Every December, thousands of people convince themselves that, because they have been to a holiday party, they are capable of hosting a holiday party.

Clicking through lifestyle blogs for hours on end, they quickly lose themselves in a world of fantastical gingerbread houses they will build for the children they do not have and adorable penguin-themed appetizers they will make with the olives they do not like.

Then they look up and realize the party is tomorrow and they have no idea how to host it.

So they email Gawker with questions like: How can I trick people into stocking my party for me?

Option 1: Potluck

If you're hoping to get stupid full at this party, you should plan to have a potluck. Some people will tell you that if you include any structure at all, you will have violated the free-flowing "ya pays your dime and ya takes your chance" aspect of the potluck. Guess what? These dumb advice-dropping buttinskys are not invited to your potluck. Only I am. A potluck for two! And I'm bringing water.

If you give people free reign to bring whatever to your potluck, they will turn into wild animals. By this, I mean that they will bring only plants (salads, wild grasses, etc.) because plants are the easiest thing to catch. A potluck of 10 salads is no party at all.

A better plan is to give your guests a rough outline of the kind of spread you would like to have, while still leaving them enough wiggle room to feel like they are sentient beings possessed of free will rather than papier-mâché puppets who dance and cook for you in a ghoulish yuletide display. A week (minimum) before the potluck, send your guests a list of suggested courses, and the number of each you would like. (Hint: Do not offer more slots than you have guests. If you would like 20 desserts but are only inviting 10 people, best case scenario is that you get 9 desserts and one salad. Someone will always bring salad.)

Try posting a sign-up sheet (somewhere public, like the Internet) along the lines of this:

Appetizers / "Stars of Bethlehem Leading the Way to the Meal" (2)

Main Dish / "Y-umoja" (1)

Desserts / "Death of the First Borns…By Chocolate!" (3)

Alcohol / "Wassails" (90)

A bonus feature of the sign-up sheet method is that it allows guests to see who else is coming to your party because if Jessica's coming I'm not coming.

Option 2: Seasonal Snack Attack

Maybe you've taken it upon yourself to provide a meal or are hosting your party at a late enough hour that people will have already eaten dinner. (NOTE: If you are hosting your party around dinner time and don't plan on providing food, be sure to tell guests explicitly when you invite them so that they know to "grab a bite beforehand" aka "boycott your party in protest.")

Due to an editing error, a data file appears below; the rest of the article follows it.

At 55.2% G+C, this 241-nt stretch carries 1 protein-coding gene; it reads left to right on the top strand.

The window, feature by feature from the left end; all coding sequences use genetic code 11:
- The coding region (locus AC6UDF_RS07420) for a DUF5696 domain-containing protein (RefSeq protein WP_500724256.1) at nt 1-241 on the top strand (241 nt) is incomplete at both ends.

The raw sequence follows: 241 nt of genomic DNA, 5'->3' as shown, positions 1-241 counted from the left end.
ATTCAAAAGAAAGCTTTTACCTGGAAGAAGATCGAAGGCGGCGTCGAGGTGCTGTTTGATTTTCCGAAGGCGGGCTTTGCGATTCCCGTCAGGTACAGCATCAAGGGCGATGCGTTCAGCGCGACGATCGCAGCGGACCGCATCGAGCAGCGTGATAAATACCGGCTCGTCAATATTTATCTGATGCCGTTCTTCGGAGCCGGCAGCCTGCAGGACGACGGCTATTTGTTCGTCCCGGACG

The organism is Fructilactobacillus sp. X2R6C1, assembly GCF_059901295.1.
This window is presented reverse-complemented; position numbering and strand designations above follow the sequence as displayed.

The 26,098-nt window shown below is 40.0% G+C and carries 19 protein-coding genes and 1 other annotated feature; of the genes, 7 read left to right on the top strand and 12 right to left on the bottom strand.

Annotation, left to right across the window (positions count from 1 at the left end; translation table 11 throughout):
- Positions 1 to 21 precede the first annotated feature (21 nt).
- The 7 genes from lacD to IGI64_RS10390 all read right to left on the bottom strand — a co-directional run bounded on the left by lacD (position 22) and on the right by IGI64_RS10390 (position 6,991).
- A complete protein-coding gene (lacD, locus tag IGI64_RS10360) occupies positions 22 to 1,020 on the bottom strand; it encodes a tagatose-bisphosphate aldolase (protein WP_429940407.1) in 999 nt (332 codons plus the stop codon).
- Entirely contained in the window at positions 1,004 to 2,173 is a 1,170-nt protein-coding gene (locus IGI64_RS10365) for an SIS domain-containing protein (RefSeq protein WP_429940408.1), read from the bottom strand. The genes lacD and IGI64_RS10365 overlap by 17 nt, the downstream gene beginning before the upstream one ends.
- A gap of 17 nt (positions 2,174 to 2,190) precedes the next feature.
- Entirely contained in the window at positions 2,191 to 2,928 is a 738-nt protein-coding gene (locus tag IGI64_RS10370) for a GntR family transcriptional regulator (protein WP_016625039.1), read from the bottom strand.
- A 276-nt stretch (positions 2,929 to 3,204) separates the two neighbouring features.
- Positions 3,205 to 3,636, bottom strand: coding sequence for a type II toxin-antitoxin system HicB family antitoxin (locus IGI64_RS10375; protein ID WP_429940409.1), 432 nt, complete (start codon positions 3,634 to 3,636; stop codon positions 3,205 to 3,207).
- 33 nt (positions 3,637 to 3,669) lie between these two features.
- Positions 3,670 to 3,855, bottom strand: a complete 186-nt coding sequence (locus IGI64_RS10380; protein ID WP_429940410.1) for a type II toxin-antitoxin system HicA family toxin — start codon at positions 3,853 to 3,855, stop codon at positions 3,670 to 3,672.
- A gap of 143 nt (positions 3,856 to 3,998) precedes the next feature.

In this case, maybe all you're hoping for is a few little nibblins to be passed around the room like a Christmas ho ho ho.

If you think some snacks would be nice, but are confident that (worst case scenario) your guests could make do with what you've got, say something like "We'll have snacks but could always do with more!" (If this sounds too precious for your crew, throw a swear word in there, tough guy. "Fuckin' we'll have snacks but could always do with more!" "We'll have snacks but could always do with more, goddamn!" Something like that.)

If, on the other hand, you are absotively positutely counting on these snacks, you'll have to be direct. There is no "encouraged." There is no "appreciated." There are no survivors. "Please bring a dessert to share," should do the trick. People subconsciously love a firm hand on party invites, because it makes them feel like a mom is planning it.

Option 3: Literally All I Want Is Alcohol, I Don't Even Care If It's Good Quality Alcohol

Wow, you are an alcoholic. But I bet your party will be fun! Or tragic. You have it the easiest of all the supply requesters, because anyone with manners was probably planning on bringing some form of alcohol ("Your finest wine, Trader Joe!") to your home already.

If you want to be gauche about it, you can write on the invitation that your party is BYOB. Also note that your home is a cash-only establishment, that there is a plate-sharing charge, and that the delivery fee does not count as a tip for the driver.

A more tactful variation on the BYO theme is "We'll have some booze, but everyone is encouraged to bring something they like." This wording tricks people into assuming you will only have drinks that they don't like. They will probably feel like they're getting away with murder, sneaking a bottle of high quality liquor into your home, which has a strict Drinks They Don't Like alcohol policy – little do they know, you are the coldhearted Jepetto pulling the strings.

If you want to come off like a regular Mr. Monopoly, make it sound like what, who cares, sure I'll take some hooch if you're giving it away, but, don't worry, baby, daddy's gonna take care of you. A line like "Libations provided, but donations welcome," works well for this.

Don't Front; Be Up Front
The best gift you can give your guests this holiday season is a real, tangible gift that they can hold up and admire and wonder the price of. Another cool thing you can give them is a holiday party invite makes clear your expectations of your party and your guests. Even if you're a show-up late, go with the flow kind of Owen Wilson, Christmas is not a time for Mystery and you still need to tell people what's up.

Is the only rule that there are no rules? Technically that's a rule, and you should let people know.

Image by Jim Cooke.